New data has revealed that a record number of white suspects were arrested in the UK on suspicion of terrorism after a rise in far-right extremism.
Official statistics from the Home Office published on Thursday (9 March) reveal that 91 out of a total 260 people held on suspicion of terrorism offences in 2016 were white.
This is a rise of 20 from 71 in 2015 and the highest number since 2003 when 102 white suspects were arrested.
And, despite most terror experts fearing an attack by the Middle East-based Isis terror group, white suspects made up around 35% of all terror-related arrests in 2016, compared with 25% in 2015.
In contrast, there was a fall in arrests across other ethnic groups, including Asian people which, despite still the largest ethnic group arrested, fell 24 to 125 arrests in 2016.
Earlier this week security services say they have prevented 13 potential terror attacks since June 2013 with around 500 live counter-terror investigations taking place at any one time.
But with the backdrop of the increasingly multinational Isis attracting the disenfranchised from across the globe and a rise in neo-Nazi terrorism in the West, who are the most notorious white terrorists to have hit the headlines.
As the UK prepared for the divisive EU referendum this year MP's around the country were doing their best to seduce the British public into voting for either Remain or to Leave the bloc.
But as MP for the West Yorkshire constituency of Batley and Spen Jo Cox met the public on 16 June she was set upon by far-right extremist Thomas Mair who shouted "Britain first, this is for Britain" as he shot and stabbed the 41-year-old.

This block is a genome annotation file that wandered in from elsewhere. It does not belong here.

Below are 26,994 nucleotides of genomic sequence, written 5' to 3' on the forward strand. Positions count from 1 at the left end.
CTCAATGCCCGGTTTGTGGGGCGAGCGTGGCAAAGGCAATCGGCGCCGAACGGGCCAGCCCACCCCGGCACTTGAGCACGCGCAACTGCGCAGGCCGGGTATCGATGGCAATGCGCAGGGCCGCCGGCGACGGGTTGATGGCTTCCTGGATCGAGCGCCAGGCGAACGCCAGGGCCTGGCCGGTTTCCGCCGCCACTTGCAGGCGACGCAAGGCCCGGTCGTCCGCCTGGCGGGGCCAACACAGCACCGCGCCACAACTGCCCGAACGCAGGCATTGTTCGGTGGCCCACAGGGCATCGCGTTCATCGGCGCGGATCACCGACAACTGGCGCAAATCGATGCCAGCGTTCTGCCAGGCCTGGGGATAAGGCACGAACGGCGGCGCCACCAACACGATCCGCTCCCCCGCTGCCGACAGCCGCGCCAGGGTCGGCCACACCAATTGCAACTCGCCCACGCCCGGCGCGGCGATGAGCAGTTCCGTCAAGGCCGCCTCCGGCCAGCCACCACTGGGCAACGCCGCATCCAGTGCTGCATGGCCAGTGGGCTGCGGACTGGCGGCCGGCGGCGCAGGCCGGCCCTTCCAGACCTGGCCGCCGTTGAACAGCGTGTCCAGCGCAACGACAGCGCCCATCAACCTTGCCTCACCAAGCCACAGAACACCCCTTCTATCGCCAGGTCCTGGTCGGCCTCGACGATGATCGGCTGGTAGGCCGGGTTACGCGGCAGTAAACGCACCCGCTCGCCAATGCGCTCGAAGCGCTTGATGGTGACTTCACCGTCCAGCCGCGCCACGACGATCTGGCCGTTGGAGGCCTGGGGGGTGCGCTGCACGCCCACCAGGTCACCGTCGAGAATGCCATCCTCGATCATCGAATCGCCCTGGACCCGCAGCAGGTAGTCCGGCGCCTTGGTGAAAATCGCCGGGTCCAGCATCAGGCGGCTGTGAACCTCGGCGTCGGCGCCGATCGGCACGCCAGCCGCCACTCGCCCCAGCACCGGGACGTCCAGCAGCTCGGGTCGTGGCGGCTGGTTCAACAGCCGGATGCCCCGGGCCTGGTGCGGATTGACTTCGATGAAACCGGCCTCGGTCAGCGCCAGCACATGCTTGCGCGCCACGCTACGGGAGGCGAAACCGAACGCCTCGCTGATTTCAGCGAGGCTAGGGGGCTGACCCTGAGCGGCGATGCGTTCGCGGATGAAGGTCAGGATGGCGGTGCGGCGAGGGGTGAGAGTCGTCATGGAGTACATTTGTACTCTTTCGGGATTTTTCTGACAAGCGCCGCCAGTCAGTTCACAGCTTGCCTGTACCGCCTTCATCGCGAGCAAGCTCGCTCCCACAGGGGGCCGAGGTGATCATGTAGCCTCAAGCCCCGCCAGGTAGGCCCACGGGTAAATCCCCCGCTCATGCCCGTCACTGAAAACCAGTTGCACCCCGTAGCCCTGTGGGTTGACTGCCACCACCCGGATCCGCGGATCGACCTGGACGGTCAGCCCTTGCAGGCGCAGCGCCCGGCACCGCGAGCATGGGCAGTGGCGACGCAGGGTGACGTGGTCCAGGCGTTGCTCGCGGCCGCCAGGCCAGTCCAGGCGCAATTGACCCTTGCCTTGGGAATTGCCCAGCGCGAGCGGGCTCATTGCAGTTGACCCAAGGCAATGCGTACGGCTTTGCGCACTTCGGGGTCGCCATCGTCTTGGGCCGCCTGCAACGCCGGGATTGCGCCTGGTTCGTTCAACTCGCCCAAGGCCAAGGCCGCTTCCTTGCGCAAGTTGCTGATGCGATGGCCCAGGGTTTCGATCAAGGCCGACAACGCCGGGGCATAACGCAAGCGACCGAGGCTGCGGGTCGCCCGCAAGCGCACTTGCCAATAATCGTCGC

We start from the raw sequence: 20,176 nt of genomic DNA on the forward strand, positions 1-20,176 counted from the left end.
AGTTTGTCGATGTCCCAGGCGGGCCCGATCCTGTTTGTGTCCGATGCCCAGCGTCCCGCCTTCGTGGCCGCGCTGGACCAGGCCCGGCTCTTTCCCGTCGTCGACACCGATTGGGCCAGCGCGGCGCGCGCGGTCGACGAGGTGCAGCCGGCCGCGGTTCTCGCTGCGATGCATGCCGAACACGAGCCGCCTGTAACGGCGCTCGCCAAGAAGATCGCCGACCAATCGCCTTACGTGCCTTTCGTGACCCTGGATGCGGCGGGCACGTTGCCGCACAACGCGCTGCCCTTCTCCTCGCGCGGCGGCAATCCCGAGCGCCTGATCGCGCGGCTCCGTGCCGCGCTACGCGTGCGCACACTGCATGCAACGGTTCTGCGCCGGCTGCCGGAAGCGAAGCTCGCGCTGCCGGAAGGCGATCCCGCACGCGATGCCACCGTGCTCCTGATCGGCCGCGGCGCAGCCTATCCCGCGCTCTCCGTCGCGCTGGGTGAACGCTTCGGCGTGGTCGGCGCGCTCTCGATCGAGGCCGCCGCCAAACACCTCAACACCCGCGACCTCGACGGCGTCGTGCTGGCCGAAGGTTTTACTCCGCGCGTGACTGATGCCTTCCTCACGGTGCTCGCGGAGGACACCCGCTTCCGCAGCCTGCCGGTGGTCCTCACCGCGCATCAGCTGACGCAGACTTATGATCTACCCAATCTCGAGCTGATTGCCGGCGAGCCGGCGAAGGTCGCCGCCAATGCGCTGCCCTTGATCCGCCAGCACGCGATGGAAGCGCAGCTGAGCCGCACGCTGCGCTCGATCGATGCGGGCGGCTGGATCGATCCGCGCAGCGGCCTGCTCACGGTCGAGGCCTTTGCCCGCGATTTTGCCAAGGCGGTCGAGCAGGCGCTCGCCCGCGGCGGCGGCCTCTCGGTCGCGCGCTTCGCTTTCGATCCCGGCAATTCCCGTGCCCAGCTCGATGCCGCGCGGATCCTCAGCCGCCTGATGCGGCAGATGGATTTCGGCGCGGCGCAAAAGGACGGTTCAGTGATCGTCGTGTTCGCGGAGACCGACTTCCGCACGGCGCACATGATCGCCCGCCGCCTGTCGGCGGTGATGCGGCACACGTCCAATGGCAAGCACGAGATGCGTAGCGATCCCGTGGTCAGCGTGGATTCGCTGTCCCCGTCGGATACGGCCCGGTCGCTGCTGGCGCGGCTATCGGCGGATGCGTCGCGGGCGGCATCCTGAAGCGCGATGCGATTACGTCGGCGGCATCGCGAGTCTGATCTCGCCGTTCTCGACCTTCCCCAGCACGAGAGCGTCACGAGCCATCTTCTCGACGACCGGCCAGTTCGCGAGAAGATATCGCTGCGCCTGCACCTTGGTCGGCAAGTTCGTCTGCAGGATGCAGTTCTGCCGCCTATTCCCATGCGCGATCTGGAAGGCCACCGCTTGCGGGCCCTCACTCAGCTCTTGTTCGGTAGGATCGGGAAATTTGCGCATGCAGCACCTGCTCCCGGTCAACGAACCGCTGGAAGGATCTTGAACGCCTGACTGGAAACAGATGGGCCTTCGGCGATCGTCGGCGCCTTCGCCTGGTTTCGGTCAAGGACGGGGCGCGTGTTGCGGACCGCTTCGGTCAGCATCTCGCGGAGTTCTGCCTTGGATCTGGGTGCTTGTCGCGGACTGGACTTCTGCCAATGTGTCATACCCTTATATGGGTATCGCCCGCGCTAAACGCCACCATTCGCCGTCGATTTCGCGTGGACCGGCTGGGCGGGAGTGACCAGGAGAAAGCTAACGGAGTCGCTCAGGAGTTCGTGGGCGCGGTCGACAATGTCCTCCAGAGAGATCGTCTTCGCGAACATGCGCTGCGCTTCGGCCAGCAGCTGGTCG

Cox, who had campaigned for the Remain camp, died that day in the pre-meditated killing, and the 53-year-old was jailed for a whole-life term.
Mair was also found guilty of stabbing pensioner Bernard Carter-Kenny who tried to help Cox, and firearm and knife offences.
Sentencing Mair, Justice Wilkie said: "It is clear from your internet and other researches that your inspiration is not love of country or your fellow citizens, it is an admiration for Nazism, and similar anti-democratic white supremacist creeds where democracy and political persuasion are supplanted by violence towards and intimidation of opponents and those who, in whatever ways, are thought to be different and, for that reason, open to persecution."
Samantha Lewthwaite aka 'The White Widow'
One of the world's most wanted women, Samantha Lewthwaite, from Aylesbury, Bucks, is believed to have directed terror raids, suicide attacks and car bombings in both Somalia and Kenya, as well as masterminding the slaughter of 148 people at a university in Garissa, northern Kenya.
Said to be a senior member of the Somalian al-Shabaab terrorist group she is believed to be hiding in the country since December 2011.
Lewthwaite is wanted by Kenyan authorities on charges of possession of explosives and conspiracy related to a plot to bomb tourist resorts.
The 33-year-old has also been linked with the Westgate Mall attack in Nairobi which left 65 dead.
She married Germaine Lindsay, also known as Abudullah Shaheed Jamal, who became one of the four terrorists who detonated suicide bombs in central London on 7 July 2005. Lindsay killed 26 people, including himself, when he blew up a train between King's Cross and Russell Square.